I’ve grown up in a world of immediacy: I can communicate with my mom, living across the globe, with a text that takes half a second to deliver. I can look up the answer to a question just as soon as I’ve asked it, thanks to the encyclopedic internet in my pocket. I can clamber aboard a plane in the evening and wake up across the ocean. I can skip through commercials, I can put a podcast on double-speed – the list of things that can be sped-through piles high, reaching into almost every facet of life.
I don’t know if it’s the world I cut my teeth in or my natural inclination, but I recently realized that waiting actually makes me really uncomfortable. I cook with the stovetop dial twisted all the way up, I brush my teeth like I’m trying to beat my own record; slowness, pause, makes me uneasy. It feels wasteful, or like the consequence of not doing something right.
You’ll be entirely unsurprised to hear, then, that one of the most confronting things in the bible for me is the stories that show us that God does not function with the same urgency for immediacy as I do… In fact, it would seem He’s quite an unhurried man.
The Old Testament in particular is riddled with illustrations of His unrushed nature: Look at the winding path of Joseph’s story, from dream to kingship. Look at the length of years that stretched between Abraham’s promise being spoken and being born. Consider how long it must have taken Noah to construct that massive ark, fit for the whole zoo. I so often forget to consider that years swelled wide and long between the paragraphs I read in a minute or two.
Perhaps it makes me squirm the way it does because waiting is a lapse of control. In this world where I can dictate so many things, having to wait brings a certain measure of helplessness: You can’t force a fish to bite your hook. You can’t will the bread to rise any faster. You can’t entice Spring to come any sooner than it does. Waiting disarms you, because you’re left at the mercy of something else’s timing… Or, Someone Else’s timing.
God has been asking me to do quite a bit of waiting recently, and I’ve been surprised to discover how much faith it has required of me. We often think about “faith” as “the willingness to step out upon the waters,” to move into action in response to the voice of God. But I didn’t realize that sometimes the “action” He’s calling us to is inaction. The willingness to wait. Making the decision not to force a solution of your own, nor to cut and run from the situation altogether (because the tension of the unsolved can be scary and painful!) It is deciding, instead, that you trust God enough to leave yourself at the mercy of His timing.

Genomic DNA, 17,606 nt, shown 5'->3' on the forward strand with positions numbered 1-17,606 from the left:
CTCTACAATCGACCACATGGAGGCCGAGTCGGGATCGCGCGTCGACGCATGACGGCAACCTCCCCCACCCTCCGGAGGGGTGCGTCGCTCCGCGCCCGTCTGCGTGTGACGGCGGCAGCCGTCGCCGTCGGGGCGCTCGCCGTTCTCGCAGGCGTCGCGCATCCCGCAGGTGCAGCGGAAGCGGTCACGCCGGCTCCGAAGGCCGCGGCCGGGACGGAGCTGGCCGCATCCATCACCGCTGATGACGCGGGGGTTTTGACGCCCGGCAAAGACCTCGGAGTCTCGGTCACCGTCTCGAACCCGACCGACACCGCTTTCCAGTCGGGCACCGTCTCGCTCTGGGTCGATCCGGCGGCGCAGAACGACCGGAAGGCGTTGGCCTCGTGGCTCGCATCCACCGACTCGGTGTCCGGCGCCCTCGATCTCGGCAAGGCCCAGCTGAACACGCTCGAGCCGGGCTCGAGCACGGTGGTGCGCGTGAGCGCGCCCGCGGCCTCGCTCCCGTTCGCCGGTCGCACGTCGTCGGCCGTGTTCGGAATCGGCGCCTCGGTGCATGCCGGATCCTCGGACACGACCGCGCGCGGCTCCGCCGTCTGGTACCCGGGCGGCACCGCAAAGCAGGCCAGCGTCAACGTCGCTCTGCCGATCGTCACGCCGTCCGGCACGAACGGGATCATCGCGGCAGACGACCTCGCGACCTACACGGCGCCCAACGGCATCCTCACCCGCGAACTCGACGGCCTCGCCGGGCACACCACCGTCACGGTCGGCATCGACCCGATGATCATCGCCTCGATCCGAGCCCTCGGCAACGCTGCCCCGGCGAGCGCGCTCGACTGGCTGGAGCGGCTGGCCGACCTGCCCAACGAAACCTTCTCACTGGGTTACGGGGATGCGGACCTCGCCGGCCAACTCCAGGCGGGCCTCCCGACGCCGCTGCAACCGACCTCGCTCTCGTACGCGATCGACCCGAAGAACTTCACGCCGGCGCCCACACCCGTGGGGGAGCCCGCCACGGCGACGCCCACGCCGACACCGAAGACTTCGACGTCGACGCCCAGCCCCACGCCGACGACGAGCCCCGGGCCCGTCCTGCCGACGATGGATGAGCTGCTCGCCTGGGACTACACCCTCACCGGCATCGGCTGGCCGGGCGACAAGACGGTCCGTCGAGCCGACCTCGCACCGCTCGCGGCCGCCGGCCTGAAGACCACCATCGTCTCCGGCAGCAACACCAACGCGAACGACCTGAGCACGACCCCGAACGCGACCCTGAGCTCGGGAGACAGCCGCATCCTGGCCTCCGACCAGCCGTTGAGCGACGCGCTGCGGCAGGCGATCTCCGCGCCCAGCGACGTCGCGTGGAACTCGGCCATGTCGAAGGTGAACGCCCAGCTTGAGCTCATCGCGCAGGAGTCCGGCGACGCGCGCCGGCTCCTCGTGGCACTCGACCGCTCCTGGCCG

A few years ago, a friend pointed out to me that God is not a microwave God. He doesn’t offer cheap speed, because His greatest concern is not rushing to the conclusion of something. Following the analogy, He could be more accurately likened to an oven: Not bothered by the process of warming up slowly, cooking something thoroughly through. Microwaves thaw things out, bring them into being edible, while ovens give room for different processes to work themselves out in your food. In ovens, juices seep and steep; things melt and crisp, and bread is gently, carefully prompted to stand a little taller. The time that is taken is allocated to the transformation of the ingredients, the thickening or bubbling or melding of somethings. The minutes are not just meaninglessly being ticked away, they’re being tapped for the change they make room for – vegetables softening, crusts stiffening. “An hour and a half” is not senselessly assigned to a casserole, it is the necessary prescription for the dish to turn out the way it should!
And to some extent, I believe that’s the way it is with God. He’s not frivolously playing cat-and-mouse games with us, delaying and elongating things because of carelessness or pettiness. He is committed to things, people, His kids, growing into the fullness that was intended for them, maturing – not just coming to “good enough.”
And perhaps that’s the mental shift that I need, in order to be able to rest while I wait. To see this pause, what looks and feels like a lull or a fruitless standstill, as the room necessary for beautiful processes to unfold, things developing into their greatest potential, into wholeness.
I’m still not that keen on waiting, but I’m thankful He’s an oven God. I’m thankful He’s invested in me, that He doesn’t want to leave me where I am, that He doesn’t choose to put the focus on “quick fixes” to problems. I’m thankful that processes don’t stress Him out or irritate Him, that He isn’t force-feeding me things that could/should be different in my life. I’m thankful that He is willing to wait for everything to cook all the way through. And if my Father, the God of the Universe, who is mindful of the presence and gravity of every very real need on this earth, isn’t fussed about things taking a little time…I want to be that way, too.”
Mayce is a young writer from The States who loves the adventure of living life alongside Jesus. She is currently living in Australia, where she works as a full-time volunteer with Youth With A Mission, Brisbane.